Thursday, October 8, 2009


I think I'm a creative person, though for the longest time, I didn't. At least, I didn't think about it all when I was young, and through high school up until this summer in college, I never considered myself an artist. And I still don't.

That's my point now, though. I always considered creativity to be the ability to come up with something out of nothing with no more than a thought, to create art, to draw, to paint, to write lush prose and transcendent poetry - but that's not what it is. Creativity is the ability to make something new, that's true, but the definition of new doesn't have to include spontaneity. So what exactly is creativity?

Sunday, October 4, 2009

The Ambulance Down in the Valley

A speaker in my Public Health class read us this poem at the end of his lecture. I think it is a brilliant and funny representation of prevention vs. cure in health care, still applicable today despite being written in 1895. Laugh, but also take heed!

Joseph Malins

'Twas a dangerous cliff, as they freely confessed,
Though to walk near its crest was so pleasant;
But over its terrible edge there had slipped
A duke, and full many a peasant.
The people said something would have to be done,
But their projects did not at all tally.
Some said "Put a fence 'round the edge of the cliff,"
Some, "An ambulance down in the valley."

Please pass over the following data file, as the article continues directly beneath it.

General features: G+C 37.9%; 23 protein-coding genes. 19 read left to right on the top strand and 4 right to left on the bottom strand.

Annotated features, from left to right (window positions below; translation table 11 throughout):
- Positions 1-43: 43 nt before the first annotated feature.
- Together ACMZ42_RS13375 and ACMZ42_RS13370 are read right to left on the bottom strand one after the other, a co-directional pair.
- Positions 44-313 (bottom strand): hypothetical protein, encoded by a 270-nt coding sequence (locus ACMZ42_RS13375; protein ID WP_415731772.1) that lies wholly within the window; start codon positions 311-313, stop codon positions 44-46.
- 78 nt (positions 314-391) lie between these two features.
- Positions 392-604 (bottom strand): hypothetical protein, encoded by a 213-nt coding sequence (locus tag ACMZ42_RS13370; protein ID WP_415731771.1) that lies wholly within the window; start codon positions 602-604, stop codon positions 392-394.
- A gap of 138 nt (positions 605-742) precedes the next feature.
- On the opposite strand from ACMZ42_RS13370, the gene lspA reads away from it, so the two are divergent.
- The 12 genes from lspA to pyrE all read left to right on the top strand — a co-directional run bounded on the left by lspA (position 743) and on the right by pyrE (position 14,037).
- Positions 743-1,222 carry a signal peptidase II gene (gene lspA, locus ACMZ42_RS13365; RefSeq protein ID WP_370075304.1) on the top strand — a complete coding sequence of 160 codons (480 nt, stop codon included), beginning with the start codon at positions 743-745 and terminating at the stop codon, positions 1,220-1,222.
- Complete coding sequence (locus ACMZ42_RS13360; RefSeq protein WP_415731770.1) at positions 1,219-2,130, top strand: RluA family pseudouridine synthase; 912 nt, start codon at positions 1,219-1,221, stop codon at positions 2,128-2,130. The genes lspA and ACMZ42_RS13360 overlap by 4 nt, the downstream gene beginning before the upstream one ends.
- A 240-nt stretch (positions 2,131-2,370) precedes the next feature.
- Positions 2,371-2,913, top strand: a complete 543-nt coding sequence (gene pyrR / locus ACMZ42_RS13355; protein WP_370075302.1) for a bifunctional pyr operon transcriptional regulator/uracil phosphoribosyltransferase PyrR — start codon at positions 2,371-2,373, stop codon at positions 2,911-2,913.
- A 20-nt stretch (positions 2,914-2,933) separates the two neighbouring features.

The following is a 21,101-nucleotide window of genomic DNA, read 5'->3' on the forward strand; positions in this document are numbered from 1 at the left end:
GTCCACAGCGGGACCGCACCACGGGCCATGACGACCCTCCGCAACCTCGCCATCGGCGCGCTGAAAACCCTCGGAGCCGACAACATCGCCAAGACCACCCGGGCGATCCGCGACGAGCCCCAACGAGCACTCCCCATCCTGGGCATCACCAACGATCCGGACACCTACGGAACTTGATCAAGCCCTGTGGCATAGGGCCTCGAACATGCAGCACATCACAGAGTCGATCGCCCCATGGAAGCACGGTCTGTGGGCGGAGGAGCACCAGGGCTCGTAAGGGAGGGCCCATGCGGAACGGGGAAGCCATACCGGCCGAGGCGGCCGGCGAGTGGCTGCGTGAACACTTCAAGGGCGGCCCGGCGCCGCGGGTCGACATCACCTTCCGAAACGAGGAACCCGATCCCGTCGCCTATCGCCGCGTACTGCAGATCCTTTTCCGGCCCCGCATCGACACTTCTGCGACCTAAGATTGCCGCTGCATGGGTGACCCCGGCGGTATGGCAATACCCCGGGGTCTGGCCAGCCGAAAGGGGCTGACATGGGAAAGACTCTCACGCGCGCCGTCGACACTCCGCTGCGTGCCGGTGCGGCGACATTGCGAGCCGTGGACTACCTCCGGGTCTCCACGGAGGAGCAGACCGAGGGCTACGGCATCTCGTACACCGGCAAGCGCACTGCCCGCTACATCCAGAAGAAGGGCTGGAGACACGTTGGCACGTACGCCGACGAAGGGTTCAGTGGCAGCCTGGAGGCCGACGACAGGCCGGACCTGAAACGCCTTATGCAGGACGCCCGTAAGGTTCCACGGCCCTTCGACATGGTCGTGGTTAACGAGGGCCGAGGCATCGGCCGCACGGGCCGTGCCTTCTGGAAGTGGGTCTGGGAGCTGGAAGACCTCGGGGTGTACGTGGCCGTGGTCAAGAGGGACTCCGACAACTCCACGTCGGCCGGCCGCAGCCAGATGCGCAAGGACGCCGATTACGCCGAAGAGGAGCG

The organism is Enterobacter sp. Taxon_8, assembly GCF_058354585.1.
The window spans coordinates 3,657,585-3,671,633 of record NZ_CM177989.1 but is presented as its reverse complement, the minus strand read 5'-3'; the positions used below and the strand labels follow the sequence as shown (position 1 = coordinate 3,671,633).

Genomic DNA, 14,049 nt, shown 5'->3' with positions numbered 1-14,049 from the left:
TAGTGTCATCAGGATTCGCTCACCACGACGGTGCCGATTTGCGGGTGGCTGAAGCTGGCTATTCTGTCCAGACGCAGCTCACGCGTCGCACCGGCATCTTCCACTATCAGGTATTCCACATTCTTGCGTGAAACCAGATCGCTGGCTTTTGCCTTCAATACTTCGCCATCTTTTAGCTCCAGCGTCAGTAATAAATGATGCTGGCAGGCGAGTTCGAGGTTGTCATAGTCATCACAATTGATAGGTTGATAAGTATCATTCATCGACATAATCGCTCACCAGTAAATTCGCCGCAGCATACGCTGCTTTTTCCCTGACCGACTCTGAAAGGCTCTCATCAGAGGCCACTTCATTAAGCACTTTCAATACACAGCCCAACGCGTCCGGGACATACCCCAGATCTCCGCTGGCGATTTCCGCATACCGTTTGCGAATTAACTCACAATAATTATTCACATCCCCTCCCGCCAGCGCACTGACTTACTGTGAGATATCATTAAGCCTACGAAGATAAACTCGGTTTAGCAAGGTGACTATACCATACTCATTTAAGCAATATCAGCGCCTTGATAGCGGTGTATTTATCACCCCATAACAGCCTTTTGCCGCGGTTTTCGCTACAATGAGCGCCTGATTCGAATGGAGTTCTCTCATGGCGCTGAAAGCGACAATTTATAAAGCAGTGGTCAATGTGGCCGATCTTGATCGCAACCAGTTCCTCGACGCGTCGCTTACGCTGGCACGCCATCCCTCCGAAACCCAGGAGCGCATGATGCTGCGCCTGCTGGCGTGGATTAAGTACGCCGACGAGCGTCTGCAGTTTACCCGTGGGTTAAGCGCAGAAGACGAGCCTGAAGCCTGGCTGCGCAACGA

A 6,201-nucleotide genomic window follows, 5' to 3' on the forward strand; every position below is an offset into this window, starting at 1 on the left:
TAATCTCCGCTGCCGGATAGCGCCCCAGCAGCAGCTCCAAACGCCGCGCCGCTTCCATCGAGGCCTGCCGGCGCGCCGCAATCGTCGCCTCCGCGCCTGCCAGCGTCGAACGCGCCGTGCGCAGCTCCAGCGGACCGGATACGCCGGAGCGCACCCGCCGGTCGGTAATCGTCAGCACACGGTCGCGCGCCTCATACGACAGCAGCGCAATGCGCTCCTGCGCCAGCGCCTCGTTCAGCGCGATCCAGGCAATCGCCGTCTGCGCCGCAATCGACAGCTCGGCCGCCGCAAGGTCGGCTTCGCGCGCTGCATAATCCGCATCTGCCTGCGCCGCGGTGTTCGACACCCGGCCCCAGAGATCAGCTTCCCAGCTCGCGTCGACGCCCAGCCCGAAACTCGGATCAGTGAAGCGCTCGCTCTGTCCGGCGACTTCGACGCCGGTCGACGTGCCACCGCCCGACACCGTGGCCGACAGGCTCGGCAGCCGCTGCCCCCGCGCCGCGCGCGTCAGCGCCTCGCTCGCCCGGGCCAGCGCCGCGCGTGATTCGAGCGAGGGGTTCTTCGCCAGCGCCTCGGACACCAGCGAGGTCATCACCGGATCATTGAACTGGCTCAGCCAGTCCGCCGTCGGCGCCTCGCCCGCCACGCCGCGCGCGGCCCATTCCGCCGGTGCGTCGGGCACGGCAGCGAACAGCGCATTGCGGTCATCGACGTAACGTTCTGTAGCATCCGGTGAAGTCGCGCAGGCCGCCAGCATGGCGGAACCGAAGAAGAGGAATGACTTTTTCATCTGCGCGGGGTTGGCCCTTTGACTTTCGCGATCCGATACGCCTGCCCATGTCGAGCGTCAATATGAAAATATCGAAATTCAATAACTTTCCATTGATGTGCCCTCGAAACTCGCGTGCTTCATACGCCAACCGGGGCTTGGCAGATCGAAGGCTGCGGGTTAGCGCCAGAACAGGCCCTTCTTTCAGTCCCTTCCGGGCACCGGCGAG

The lament of the crowd was profound and was loud,
As their tears overflowed with their pity;
But the cry for the ambulance carried the day
As it spread through the neighboring city.
A collection was made, to accumulate aid,
And the dwellers in highway and alley
Gave dollars and cents--not to furnish a fence--
But an ambulance down in the valley.

"For the cliff is all right if you're careful," they said;
"And, if folks ever slip and are dropping,
It isn't the slipping that hurts them so much
As the shock down below--when they're stopping."
So for years (we have heard), as these mishaps occurred
Quick forth would the rescuers sally,
To pick up the victims who fell from the cliff,
With the ambulance down in the valley.

Said one, in a plea, "It's a marvel to me
That you'd give so much greater attention
To repairing results than to curing the cause;
You had much better aim at prevention.
For the mischief, of course, should be stopped at its source;
Come, neighbors and friends, let us rally.
It is far better sense to rely on a fence
Than an ambulance down in the valley."

"He is wrong in his head," the majority said,
"He would end all our earnest endeavor.
He's a man who would shirk this responsible work,
But we will support it forever.
Aren't we picking up all, jut as fast as they fall,
And giving them care liberally?
A superfluous fence is of no consequence
If the ambulance works in the valley."

But a sensible few, who are practical too,
Will not bear with such nonsense much longer;
They believe that prevention is better than cure,
And their party will soon be much stronger.
Encourage them then, with your purse, voice and pen,
And while other philanthropists dally,
They will scorn all pretense and put up a stout fence
On the cliff that hangs over the valley.

Better guide well the young, than reclaim them when old,
For the voice of true wisdom is calling,
"To rescue the fallen is good, but 'tis best
To prevent other people from falling."